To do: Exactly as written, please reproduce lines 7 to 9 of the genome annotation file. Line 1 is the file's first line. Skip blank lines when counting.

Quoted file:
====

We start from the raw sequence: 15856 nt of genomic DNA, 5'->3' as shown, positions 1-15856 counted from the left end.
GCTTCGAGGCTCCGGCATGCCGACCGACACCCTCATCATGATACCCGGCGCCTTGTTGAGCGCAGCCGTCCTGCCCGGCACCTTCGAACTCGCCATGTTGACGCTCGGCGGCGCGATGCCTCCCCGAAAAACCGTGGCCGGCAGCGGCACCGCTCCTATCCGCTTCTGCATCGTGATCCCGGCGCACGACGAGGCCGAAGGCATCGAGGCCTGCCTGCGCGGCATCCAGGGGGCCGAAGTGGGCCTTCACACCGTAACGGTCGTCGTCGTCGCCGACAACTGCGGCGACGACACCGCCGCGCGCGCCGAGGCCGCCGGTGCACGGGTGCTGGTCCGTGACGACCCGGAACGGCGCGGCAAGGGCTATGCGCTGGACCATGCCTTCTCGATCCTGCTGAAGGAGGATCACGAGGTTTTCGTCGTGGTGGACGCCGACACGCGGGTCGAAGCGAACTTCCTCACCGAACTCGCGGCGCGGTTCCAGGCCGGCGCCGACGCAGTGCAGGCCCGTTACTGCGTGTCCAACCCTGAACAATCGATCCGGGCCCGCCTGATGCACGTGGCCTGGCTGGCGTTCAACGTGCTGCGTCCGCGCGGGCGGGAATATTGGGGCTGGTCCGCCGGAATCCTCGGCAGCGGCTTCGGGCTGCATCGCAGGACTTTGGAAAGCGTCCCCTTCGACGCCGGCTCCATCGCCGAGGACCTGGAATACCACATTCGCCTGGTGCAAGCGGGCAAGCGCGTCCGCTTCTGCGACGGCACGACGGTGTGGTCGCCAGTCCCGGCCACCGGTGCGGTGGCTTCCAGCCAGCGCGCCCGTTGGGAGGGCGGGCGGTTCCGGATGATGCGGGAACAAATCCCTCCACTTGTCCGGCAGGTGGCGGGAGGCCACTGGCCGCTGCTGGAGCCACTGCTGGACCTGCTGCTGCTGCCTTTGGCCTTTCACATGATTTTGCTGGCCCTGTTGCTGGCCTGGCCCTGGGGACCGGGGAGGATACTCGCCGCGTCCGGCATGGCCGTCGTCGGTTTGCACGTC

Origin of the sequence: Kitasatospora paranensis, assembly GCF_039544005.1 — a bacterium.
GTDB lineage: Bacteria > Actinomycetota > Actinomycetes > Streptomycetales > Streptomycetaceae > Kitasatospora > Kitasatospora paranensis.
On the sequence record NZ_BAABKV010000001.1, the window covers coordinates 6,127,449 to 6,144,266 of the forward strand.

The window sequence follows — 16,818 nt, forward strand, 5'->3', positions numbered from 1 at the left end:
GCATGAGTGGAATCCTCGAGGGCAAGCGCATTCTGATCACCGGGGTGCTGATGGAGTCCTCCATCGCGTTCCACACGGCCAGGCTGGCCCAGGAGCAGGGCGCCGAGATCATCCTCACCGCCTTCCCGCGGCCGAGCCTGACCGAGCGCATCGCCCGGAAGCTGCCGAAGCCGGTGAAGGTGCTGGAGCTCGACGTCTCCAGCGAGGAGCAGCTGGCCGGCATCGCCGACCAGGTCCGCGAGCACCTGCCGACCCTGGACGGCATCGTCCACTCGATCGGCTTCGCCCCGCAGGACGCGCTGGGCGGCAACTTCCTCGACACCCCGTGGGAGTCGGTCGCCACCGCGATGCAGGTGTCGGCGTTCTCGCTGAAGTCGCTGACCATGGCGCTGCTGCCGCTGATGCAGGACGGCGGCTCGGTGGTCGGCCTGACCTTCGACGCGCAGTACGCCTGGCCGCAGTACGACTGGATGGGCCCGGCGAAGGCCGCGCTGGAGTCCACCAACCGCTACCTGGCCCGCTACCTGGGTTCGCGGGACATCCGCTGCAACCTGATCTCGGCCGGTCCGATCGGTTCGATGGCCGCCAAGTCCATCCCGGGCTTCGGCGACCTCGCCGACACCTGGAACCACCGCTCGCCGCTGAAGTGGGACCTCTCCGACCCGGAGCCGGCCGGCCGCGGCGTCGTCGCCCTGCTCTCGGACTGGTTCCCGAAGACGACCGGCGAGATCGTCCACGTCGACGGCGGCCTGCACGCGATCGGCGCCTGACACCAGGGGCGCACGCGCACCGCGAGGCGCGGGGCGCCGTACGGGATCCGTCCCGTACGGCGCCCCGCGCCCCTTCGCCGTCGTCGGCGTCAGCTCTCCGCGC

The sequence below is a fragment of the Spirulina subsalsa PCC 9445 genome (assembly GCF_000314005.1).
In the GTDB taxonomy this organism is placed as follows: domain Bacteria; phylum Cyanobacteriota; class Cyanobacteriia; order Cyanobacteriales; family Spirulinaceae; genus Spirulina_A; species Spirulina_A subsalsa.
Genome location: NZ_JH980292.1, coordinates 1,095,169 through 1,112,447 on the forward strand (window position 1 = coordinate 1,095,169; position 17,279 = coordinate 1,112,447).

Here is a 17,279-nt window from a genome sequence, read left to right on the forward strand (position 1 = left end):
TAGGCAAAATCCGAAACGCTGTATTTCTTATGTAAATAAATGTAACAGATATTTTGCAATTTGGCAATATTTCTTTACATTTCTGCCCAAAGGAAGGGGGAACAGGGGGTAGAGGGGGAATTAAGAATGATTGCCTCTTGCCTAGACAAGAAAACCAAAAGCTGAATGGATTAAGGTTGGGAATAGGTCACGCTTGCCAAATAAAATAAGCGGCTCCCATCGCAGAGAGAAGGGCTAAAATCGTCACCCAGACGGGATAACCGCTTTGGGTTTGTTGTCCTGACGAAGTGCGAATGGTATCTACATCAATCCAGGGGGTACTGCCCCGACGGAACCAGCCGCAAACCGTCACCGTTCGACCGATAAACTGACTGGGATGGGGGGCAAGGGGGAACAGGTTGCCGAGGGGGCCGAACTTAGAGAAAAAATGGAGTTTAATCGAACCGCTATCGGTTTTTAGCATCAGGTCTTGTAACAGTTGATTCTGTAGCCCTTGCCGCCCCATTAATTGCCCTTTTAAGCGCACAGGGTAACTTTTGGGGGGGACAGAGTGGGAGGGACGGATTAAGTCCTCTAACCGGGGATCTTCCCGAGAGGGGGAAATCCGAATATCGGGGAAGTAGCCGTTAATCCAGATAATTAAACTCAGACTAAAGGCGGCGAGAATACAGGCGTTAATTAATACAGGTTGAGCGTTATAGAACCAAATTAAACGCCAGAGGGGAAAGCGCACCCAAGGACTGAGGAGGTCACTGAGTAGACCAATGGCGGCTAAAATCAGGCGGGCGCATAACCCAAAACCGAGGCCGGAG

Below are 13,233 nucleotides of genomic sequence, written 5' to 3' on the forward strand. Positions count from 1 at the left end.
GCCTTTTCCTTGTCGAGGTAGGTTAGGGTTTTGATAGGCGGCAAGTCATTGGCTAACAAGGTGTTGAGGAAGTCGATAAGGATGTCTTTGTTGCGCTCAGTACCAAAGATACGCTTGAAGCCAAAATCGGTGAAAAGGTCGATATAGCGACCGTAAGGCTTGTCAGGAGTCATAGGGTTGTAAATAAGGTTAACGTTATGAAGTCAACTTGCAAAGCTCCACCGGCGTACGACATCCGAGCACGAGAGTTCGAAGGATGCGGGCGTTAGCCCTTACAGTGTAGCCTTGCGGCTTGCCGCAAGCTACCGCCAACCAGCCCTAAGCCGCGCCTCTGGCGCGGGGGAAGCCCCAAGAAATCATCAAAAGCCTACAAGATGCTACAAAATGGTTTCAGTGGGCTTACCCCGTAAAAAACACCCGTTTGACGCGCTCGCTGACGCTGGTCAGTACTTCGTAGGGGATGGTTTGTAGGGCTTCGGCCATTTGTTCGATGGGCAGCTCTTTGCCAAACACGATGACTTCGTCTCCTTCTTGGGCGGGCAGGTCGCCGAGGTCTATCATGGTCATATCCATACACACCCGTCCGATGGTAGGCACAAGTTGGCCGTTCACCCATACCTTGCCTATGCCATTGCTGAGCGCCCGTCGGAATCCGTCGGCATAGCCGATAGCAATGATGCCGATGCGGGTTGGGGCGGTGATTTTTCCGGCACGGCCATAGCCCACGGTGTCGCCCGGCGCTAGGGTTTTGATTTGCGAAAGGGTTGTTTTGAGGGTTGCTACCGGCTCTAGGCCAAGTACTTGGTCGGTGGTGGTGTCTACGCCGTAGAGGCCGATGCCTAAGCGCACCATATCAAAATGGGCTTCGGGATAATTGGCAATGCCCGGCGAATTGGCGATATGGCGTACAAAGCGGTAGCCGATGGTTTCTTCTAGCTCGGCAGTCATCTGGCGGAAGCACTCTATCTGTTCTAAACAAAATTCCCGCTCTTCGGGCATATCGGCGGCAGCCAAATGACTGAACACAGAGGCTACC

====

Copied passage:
GCATGAGTGGAATCCTCGAGGGCAAGCGCATTCTGATCACCGGGGTGCTGATGGAGTCCTCCATCGCGTTCCACACGGCCAGGCTGGCCCAGGAGCAGGGCGCCGAGATCATCCTCACCGCCTTCCCGCGGCCGAGCCTGACCGAGCGCATCGCCCGGAAGCTGCCGAAGCCGGTGAAGGTGCTGGAGCTCGACGTCTCCAGCGAGGAGCAGCTGGCCGGCATCGCCGACCAGGTCCGCGAGCACCTGCCGACCCTGGACGGCATCGTCCACTCGATCGGCTTCGCCCCGCAGGACGCGCTGGGCGGCAACTTCCTCGACACCCCGTGGGAGTCGGTCGCCACCGCGATGCAGGTGTCGGCGTTCTCGCTGAAGTCGCTGACCATGGCGCTGCTGCCGCTGATGCAGGACGGCGGCTCGGTGGTCGGCCTGACCTTCGACGCGCAGTACGCCTGGCCGCAGTACGACTGGATGGGCCCGGCGAAGGCCGCGCTGGAGTCCACCAACCGCTACCTGGCCCGCTACCTGGGTTCGCGGGACATCCGCTGCAACCTGATCTCGGCCGGTCCGATCGGTTCGATGGCCGCCAAGTCCATCCCGGGCTTCGGCGACCTCGCCGACACCTGGAACCACCGCTCGCCGCTGAAGTGGGACCTCTCCGACCCGGAGCCGGCCGGCCGCGGCGTCGTCGCCCTGCTCTCGGACTGGTTCCCGAAGACGACCGGCGAGATCGTCCACGTCGACGGCGGCCTGCACGCGATCGGCGCCTGACACCAGGGGCGCACGCGCACCGCGAGGCGCGGGGCGCCGTACGGGATCCGTCCCGTACGGCGCCCCGCGCCCCTTCGCCGTCGTCGGCGTCAGCTCTCCGCGC

The sequence below is a fragment of the Spirulina subsalsa PCC 9445 genome (assembly GCF_000314005.1).
In the GTDB taxonomy this organism is placed as follows: domain Bacteria; phylum Cyanobacteriota; class Cyanobacteriia; order Cyanobacteriales; family Spirulinaceae; genus Spirulina_A; species Spirulina_A subsalsa.